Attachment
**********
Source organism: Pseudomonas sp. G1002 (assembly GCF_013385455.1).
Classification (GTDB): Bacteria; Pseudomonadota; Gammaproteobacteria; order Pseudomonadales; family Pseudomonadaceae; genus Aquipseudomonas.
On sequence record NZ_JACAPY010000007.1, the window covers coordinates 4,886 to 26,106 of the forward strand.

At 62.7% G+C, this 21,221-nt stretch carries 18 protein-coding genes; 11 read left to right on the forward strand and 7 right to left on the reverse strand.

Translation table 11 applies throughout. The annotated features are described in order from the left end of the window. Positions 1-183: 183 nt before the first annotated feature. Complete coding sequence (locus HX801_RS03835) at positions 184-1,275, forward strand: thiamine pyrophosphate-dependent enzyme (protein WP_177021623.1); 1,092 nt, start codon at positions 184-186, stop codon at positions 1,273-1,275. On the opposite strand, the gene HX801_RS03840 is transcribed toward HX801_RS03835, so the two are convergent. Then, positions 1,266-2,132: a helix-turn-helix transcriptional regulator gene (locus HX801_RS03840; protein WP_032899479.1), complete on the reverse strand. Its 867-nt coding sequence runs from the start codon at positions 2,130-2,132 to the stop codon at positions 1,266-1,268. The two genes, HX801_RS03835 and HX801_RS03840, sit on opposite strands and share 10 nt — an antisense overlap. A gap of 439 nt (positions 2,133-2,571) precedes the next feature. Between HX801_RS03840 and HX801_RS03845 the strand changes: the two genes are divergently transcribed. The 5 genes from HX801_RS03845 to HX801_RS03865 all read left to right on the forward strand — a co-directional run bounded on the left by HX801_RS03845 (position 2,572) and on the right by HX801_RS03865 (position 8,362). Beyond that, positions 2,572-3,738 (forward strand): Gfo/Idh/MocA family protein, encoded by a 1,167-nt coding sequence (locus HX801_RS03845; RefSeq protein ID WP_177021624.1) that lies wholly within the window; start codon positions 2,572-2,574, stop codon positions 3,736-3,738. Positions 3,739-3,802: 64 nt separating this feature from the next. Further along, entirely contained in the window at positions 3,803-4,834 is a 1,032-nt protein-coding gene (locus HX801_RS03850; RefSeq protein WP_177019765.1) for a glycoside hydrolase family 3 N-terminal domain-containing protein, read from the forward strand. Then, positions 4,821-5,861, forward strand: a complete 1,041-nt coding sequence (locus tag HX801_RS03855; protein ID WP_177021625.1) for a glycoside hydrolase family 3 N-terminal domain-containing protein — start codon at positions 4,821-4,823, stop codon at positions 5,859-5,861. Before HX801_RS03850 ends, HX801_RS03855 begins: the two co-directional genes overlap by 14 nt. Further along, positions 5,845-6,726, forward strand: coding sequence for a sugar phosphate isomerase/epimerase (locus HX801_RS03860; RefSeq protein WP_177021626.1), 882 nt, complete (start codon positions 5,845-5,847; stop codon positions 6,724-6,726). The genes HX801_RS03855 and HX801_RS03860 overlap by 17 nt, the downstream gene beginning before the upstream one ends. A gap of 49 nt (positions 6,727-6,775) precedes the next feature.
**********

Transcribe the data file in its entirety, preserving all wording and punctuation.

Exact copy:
Source organism: Pseudomonas sp. G1002 (assembly GCF_013385455.1).
Classification (GTDB): Bacteria; Pseudomonadota; Gammaproteobacteria; order Pseudomonadales; family Pseudomonadaceae; genus Aquipseudomonas.
On sequence record NZ_JACAPY010000007.1, the window covers coordinates 4,886 to 26,106 of the forward strand.

At 62.7% G+C, this 21,221-nt stretch carries 18 protein-coding genes; 11 read left to right on the forward strand and 7 right to left on the reverse strand.

Translation table 11 applies throughout. The annotated features are described in order from the left end of the window. Positions 1-183: 183 nt before the first annotated feature. Complete coding sequence (locus HX801_RS03835) at positions 184-1,275, forward strand: thiamine pyrophosphate-dependent enzyme (protein WP_177021623.1); 1,092 nt, start codon at positions 184-186, stop codon at positions 1,273-1,275. On the opposite strand, the gene HX801_RS03840 is transcribed toward HX801_RS03835, so the two are convergent. Then, positions 1,266-2,132: a helix-turn-helix transcriptional regulator gene (locus HX801_RS03840; protein WP_032899479.1), complete on the reverse strand. Its 867-nt coding sequence runs from the start codon at positions 2,130-2,132 to the stop codon at positions 1,266-1,268. The two genes, HX801_RS03835 and HX801_RS03840, sit on opposite strands and share 10 nt — an antisense overlap. A gap of 439 nt (positions 2,133-2,571) precedes the next feature. Between HX801_RS03840 and HX801_RS03845 the strand changes: the two genes are divergently transcribed. The 5 genes from HX801_RS03845 to HX801_RS03865 all read left to right on the forward strand — a co-directional run bounded on the left by HX801_RS03845 (position 2,572) and on the right by HX801_RS03865 (position 8,362). Beyond that, positions 2,572-3,738 (forward strand): Gfo/Idh/MocA family protein, encoded by a 1,167-nt coding sequence (locus HX801_RS03845; RefSeq protein ID WP_177021624.1) that lies wholly within the window; start codon positions 2,572-2,574, stop codon positions 3,736-3,738. Positions 3,739-3,802: 64 nt separating this feature from the next. Further along, entirely contained in the window at positions 3,803-4,834 is a 1,032-nt protein-coding gene (locus HX801_RS03850; RefSeq protein WP_177019765.1) for a glycoside hydrolase family 3 N-terminal domain-containing protein, read from the forward strand. Then, positions 4,821-5,861, forward strand: a complete 1,041-nt coding sequence (locus tag HX801_RS03855; protein ID WP_177021625.1) for a glycoside hydrolase family 3 N-terminal domain-containing protein — start codon at positions 4,821-4,823, stop codon at positions 5,859-5,861. Before HX801_RS03850 ends, HX801_RS03855 begins: the two co-directional genes overlap by 14 nt. Further along, positions 5,845-6,726, forward strand: coding sequence for a sugar phosphate isomerase/epimerase (locus HX801_RS03860; RefSeq protein WP_177021626.1), 882 nt, complete (start codon positions 5,845-5,847; stop codon positions 6,724-6,726). The genes HX801_RS03855 and HX801_RS03860 overlap by 17 nt, the downstream gene beginning before the upstream one ends. A gap of 49 nt (positions 6,727-6,775) precedes the next feature.